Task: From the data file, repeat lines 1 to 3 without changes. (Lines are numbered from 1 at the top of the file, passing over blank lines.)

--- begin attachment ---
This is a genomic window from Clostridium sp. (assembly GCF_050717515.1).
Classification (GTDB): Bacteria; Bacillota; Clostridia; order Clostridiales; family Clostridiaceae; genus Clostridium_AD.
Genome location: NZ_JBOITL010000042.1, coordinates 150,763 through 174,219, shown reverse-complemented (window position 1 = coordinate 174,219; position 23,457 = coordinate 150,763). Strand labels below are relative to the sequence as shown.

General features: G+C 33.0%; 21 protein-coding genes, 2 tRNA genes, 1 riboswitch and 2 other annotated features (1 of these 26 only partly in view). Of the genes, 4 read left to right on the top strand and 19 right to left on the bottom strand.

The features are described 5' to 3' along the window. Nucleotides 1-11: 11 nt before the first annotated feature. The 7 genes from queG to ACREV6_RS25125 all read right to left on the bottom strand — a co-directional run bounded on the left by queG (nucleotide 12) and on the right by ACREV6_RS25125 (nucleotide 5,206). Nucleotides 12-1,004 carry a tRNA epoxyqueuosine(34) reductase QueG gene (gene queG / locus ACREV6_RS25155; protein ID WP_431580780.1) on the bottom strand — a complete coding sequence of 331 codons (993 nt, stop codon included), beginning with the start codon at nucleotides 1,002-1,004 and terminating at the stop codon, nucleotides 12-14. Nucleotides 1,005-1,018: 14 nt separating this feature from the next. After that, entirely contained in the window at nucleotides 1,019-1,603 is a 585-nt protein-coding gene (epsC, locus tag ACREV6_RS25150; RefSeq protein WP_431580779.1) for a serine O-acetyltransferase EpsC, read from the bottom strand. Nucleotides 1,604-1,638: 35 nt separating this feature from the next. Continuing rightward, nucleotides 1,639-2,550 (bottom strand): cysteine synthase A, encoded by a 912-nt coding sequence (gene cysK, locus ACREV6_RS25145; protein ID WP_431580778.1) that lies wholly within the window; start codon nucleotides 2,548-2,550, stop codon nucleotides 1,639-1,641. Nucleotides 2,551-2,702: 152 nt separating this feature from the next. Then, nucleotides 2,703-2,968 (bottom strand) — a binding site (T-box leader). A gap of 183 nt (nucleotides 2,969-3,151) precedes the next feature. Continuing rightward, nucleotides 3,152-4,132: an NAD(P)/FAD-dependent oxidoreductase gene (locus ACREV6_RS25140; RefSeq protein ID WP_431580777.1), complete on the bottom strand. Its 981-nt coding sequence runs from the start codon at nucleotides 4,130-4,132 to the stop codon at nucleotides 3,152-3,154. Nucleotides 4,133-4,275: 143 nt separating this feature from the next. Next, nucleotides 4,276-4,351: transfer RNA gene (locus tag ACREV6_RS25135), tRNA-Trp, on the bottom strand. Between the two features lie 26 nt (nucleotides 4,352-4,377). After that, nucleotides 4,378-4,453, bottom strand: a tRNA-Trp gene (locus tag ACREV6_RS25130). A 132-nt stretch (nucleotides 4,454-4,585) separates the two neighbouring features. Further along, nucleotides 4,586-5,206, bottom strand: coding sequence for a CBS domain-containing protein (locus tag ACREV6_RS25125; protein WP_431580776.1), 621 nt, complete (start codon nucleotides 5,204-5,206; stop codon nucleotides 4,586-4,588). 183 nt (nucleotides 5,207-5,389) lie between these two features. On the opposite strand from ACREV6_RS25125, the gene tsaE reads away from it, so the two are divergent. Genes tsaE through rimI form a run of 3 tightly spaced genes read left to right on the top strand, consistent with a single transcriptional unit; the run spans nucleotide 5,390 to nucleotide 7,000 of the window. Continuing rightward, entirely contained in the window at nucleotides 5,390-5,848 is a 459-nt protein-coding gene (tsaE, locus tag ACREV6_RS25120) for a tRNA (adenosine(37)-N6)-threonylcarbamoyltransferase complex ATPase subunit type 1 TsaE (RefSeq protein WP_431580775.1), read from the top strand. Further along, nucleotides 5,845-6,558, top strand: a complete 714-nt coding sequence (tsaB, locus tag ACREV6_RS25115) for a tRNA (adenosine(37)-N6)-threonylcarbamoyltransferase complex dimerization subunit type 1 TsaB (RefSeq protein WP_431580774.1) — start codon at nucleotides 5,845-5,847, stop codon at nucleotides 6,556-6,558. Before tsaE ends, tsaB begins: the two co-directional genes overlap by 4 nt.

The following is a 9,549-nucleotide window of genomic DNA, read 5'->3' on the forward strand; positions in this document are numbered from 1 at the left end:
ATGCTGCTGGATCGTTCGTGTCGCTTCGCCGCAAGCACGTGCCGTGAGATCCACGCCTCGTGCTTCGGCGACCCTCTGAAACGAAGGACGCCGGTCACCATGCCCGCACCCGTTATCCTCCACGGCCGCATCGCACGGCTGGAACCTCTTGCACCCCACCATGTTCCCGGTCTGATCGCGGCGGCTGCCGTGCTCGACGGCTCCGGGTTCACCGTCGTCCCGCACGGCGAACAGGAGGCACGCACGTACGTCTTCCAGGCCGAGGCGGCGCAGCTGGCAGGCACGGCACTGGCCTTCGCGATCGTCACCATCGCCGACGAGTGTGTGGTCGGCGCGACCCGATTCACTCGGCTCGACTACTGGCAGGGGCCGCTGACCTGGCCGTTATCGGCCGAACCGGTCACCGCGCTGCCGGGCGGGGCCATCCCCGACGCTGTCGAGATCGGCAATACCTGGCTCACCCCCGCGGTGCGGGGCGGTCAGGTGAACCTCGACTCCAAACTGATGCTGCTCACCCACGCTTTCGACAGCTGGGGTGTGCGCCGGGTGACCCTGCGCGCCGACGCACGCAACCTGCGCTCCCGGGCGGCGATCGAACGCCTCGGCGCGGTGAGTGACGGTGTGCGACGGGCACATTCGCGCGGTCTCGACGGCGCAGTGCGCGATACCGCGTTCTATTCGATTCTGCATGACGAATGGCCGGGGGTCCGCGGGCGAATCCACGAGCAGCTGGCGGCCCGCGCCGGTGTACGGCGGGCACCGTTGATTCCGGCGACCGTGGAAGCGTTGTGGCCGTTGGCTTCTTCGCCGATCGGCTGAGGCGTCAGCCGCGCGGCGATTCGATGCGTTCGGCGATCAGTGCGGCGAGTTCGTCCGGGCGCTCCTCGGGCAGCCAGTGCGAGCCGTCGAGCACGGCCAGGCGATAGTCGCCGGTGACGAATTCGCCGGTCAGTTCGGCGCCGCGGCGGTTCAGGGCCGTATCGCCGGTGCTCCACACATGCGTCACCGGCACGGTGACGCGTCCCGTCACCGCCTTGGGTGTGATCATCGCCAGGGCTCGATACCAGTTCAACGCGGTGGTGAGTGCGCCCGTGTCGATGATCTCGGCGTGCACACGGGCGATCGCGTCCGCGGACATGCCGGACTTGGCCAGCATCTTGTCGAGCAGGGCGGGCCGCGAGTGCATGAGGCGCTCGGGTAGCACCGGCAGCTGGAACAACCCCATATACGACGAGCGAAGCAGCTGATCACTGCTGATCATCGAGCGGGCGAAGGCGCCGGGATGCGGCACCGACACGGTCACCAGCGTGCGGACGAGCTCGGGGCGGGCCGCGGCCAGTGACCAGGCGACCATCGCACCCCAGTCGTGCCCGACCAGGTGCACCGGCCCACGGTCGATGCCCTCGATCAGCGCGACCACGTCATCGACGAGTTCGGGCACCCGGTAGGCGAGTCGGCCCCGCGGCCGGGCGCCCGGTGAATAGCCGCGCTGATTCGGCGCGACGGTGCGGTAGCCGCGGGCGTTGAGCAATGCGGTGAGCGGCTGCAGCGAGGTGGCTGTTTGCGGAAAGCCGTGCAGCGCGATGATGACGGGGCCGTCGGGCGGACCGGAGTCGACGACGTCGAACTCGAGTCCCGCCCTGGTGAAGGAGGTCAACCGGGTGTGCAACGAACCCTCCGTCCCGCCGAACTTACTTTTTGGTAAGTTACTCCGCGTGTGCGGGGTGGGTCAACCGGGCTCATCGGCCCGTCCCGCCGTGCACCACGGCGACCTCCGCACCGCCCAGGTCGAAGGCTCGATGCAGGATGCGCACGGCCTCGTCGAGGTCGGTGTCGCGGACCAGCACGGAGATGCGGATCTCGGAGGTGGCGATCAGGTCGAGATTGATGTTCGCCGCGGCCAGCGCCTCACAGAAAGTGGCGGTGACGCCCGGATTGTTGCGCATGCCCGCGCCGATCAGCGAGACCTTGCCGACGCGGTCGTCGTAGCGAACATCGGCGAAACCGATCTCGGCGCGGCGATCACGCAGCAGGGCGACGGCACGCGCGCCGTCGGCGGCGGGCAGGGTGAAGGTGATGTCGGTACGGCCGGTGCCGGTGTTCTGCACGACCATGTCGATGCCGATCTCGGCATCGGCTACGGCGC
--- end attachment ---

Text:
This is a genomic window from Clostridium sp. (assembly GCF_050717515.1).
Classification (GTDB): Bacteria; Bacillota; Clostridia; order Clostridiales; family Clostridiaceae; genus Clostridium_AD.
Genome location: NZ_JBOITL010000042.1, coordinates 150,763 through 174,219, shown reverse-complemented (window position 1 = coordinate 174,219; position 23,457 = coordinate 150,763). Strand labels below are relative to the sequence as shown.